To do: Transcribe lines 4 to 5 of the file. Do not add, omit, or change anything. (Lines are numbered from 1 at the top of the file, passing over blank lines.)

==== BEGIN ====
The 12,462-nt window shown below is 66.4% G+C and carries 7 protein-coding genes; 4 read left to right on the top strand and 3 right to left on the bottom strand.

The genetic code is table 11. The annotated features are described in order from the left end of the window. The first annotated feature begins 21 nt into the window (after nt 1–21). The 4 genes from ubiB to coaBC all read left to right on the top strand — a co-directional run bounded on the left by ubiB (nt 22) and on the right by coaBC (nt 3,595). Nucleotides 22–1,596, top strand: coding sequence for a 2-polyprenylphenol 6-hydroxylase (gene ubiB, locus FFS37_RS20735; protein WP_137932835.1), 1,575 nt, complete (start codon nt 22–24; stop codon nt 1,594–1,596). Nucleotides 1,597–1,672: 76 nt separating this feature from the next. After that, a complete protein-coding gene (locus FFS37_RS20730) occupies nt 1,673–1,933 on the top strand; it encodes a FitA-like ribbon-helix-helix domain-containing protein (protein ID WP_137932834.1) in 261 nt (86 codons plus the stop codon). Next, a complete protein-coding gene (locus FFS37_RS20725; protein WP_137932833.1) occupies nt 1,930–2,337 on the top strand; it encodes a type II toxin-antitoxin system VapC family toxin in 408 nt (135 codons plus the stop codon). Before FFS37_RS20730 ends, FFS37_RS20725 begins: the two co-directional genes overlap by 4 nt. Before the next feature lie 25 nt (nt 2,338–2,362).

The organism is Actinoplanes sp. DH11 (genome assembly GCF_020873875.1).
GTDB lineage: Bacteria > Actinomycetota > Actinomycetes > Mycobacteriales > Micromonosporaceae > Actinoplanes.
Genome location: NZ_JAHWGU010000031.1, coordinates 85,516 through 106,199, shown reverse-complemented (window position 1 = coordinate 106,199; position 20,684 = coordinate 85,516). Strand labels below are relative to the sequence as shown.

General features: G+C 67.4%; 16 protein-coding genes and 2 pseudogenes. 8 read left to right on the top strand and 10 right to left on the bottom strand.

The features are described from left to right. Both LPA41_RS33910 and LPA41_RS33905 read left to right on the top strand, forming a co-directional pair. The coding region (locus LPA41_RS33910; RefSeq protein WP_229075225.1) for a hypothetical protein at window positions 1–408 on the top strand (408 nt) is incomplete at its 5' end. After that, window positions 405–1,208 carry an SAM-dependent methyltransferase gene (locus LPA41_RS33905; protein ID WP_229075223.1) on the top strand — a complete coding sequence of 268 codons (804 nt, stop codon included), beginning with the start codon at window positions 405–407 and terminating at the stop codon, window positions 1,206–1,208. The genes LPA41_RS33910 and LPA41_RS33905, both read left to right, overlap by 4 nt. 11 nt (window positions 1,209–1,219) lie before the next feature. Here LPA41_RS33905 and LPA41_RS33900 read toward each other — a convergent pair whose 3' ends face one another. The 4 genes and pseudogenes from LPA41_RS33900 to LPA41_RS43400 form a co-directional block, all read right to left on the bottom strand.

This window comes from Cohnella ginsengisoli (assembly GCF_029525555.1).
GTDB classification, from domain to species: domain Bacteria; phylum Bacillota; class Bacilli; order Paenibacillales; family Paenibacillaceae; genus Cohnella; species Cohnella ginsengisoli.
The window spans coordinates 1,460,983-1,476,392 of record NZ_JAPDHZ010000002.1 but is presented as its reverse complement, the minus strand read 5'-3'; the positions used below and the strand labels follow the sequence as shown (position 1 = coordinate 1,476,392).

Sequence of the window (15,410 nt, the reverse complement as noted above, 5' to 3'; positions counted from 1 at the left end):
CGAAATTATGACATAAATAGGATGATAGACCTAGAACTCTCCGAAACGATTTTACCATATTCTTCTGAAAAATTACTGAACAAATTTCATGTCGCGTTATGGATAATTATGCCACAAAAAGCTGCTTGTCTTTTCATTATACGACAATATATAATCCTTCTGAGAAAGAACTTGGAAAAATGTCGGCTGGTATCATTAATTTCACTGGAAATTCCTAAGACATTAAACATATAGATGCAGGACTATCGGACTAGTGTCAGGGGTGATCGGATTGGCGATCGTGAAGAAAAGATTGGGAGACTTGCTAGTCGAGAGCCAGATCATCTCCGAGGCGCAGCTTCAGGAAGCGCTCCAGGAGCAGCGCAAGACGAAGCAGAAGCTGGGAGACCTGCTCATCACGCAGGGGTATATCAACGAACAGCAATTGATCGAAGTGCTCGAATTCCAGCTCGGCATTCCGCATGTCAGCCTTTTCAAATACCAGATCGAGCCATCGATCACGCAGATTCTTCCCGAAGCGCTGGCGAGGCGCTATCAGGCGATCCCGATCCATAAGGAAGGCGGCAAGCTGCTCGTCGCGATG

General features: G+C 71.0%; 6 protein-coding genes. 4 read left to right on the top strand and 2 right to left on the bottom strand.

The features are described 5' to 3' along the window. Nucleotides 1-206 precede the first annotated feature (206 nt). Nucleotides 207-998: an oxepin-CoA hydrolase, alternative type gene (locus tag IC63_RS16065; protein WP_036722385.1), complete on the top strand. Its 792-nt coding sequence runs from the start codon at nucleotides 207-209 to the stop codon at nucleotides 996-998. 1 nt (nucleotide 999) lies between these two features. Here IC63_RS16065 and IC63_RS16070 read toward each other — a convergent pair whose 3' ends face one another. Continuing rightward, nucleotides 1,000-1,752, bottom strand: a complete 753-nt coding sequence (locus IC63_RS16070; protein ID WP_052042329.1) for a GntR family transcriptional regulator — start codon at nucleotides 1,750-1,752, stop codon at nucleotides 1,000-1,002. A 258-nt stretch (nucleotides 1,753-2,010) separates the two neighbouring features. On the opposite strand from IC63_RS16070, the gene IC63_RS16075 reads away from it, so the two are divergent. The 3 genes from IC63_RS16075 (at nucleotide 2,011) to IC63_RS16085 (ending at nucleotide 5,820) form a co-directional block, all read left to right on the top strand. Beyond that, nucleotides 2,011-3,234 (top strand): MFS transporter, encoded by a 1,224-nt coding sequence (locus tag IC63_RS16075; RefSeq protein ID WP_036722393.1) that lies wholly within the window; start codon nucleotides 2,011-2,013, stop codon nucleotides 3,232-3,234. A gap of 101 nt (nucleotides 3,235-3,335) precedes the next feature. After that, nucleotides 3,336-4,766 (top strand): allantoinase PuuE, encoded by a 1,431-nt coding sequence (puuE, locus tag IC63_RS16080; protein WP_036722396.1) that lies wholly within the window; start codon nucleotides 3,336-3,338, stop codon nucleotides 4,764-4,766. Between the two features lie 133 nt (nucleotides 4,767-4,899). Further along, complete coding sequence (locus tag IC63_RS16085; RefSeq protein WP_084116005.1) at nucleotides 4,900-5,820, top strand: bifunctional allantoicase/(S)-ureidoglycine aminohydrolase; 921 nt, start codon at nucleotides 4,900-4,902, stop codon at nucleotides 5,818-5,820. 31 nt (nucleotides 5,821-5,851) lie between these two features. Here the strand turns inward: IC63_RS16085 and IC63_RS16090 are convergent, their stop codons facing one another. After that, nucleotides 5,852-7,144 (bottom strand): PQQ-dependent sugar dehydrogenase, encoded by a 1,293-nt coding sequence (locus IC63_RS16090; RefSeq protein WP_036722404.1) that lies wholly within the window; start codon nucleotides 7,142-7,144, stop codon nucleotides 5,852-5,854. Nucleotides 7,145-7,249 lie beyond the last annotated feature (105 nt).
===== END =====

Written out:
GTDB lineage: Bacteria > Actinomycetota > Actinomycetes > Mycobacteriales > Micromonosporaceae > Actinoplanes.
Genome location: NZ_JAHWGU010000031.1, coordinates 85,516 through 106,199, shown reverse-complemented (window position 1 = coordinate 106,199; position 20,684 = coordinate 85,516). Strand labels below are relative to the sequence as shown.